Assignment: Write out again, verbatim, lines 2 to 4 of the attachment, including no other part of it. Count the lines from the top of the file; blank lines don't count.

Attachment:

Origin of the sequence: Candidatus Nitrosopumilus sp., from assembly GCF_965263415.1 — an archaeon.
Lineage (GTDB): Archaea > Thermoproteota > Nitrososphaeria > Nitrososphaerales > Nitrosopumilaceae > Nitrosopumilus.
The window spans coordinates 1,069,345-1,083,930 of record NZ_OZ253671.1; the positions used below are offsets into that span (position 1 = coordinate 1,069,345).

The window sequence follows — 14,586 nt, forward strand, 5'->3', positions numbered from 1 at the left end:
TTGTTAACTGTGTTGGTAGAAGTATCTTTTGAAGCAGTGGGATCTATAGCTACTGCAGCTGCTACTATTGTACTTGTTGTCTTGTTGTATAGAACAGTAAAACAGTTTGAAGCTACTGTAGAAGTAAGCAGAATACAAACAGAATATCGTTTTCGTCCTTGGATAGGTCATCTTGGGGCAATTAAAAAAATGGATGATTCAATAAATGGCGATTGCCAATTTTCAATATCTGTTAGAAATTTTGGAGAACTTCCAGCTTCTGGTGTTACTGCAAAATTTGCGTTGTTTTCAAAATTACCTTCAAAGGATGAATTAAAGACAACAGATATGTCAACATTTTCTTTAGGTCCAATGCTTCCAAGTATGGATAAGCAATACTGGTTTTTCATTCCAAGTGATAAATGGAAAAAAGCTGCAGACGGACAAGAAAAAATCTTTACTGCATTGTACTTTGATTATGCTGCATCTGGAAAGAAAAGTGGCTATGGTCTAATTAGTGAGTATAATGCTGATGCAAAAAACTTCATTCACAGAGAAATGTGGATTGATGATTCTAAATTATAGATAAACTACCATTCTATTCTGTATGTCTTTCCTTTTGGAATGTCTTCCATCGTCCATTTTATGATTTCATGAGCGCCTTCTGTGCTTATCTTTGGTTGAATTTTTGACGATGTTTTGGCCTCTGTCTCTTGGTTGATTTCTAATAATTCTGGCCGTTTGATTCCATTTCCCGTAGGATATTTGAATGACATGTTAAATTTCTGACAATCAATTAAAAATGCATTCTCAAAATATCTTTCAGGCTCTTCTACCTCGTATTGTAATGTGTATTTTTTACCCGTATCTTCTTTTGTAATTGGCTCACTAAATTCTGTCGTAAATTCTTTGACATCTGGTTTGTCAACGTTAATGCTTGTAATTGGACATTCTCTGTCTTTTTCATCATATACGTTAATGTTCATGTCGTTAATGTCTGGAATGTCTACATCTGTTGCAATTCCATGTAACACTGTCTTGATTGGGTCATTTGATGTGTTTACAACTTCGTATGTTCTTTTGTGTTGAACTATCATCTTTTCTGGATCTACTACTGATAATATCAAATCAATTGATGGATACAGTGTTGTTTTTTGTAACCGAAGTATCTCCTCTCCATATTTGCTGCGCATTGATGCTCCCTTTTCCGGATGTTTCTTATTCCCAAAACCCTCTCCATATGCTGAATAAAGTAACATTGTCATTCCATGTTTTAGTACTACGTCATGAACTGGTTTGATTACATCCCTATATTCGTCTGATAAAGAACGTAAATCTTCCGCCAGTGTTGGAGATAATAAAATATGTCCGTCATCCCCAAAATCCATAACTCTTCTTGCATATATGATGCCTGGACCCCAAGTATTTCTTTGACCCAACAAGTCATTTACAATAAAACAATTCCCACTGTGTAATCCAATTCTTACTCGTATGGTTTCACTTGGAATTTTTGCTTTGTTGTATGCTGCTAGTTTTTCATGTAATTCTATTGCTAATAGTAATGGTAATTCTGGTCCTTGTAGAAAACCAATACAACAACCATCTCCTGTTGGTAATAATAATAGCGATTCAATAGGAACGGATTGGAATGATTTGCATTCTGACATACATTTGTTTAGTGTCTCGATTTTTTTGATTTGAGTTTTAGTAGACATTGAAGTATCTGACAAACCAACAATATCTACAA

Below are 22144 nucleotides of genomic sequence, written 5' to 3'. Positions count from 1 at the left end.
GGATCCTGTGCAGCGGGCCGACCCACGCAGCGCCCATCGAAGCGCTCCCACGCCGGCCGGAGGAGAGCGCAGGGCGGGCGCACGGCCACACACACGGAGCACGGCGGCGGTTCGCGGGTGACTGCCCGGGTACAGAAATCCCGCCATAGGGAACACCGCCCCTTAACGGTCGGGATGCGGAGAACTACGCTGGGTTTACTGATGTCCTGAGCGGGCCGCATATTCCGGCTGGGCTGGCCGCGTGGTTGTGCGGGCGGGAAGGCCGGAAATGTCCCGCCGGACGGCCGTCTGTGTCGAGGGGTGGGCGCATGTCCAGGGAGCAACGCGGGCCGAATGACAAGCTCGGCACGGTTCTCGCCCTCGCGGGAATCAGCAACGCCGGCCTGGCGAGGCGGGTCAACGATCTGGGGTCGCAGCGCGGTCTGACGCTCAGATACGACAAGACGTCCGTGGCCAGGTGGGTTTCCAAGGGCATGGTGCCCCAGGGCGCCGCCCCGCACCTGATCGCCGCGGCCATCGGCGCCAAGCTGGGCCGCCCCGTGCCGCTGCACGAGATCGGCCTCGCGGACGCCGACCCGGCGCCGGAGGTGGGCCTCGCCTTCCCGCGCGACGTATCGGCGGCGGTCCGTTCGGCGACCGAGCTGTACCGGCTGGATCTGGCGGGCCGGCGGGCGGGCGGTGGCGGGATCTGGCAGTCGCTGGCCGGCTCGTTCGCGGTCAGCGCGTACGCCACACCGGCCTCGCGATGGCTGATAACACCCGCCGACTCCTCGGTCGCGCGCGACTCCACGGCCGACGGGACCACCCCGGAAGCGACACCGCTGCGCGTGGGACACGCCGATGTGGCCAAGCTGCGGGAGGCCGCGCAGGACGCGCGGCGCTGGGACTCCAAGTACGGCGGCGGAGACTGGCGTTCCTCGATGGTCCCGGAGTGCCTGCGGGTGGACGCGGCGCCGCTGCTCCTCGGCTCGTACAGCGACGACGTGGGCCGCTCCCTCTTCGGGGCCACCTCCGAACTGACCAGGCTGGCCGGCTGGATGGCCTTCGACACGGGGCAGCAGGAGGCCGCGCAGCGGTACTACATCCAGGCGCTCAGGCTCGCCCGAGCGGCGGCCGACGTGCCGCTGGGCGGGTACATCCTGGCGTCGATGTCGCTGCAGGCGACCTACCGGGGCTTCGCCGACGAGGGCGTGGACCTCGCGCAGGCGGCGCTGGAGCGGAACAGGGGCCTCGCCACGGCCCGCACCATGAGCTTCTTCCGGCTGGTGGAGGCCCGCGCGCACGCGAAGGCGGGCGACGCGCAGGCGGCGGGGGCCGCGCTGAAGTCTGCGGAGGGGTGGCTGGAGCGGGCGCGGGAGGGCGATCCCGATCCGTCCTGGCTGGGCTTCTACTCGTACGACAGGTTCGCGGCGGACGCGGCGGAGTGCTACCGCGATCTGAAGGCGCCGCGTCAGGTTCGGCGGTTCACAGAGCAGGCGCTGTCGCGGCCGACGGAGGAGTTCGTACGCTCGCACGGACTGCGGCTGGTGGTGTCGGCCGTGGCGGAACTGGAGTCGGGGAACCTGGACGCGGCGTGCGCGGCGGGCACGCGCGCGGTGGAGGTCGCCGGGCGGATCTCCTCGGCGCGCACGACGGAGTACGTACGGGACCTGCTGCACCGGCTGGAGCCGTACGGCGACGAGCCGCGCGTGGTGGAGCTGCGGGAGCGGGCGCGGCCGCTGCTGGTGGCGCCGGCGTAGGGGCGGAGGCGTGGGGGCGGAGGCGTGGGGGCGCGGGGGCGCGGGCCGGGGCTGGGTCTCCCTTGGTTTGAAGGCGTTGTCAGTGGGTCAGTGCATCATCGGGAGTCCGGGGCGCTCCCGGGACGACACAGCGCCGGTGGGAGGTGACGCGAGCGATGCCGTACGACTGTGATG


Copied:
Lineage (GTDB): Archaea > Thermoproteota > Nitrososphaeria > Nitrososphaerales > Nitrosopumilaceae > Nitrosopumilus.
The window spans coordinates 1,069,345-1,083,930 of record NZ_OZ253671.1; the positions used below are offsets into that span (position 1 = coordinate 1,069,345).

The window sequence follows — 14,586 nt, forward strand, 5'->3', positions numbered from 1 at the left end: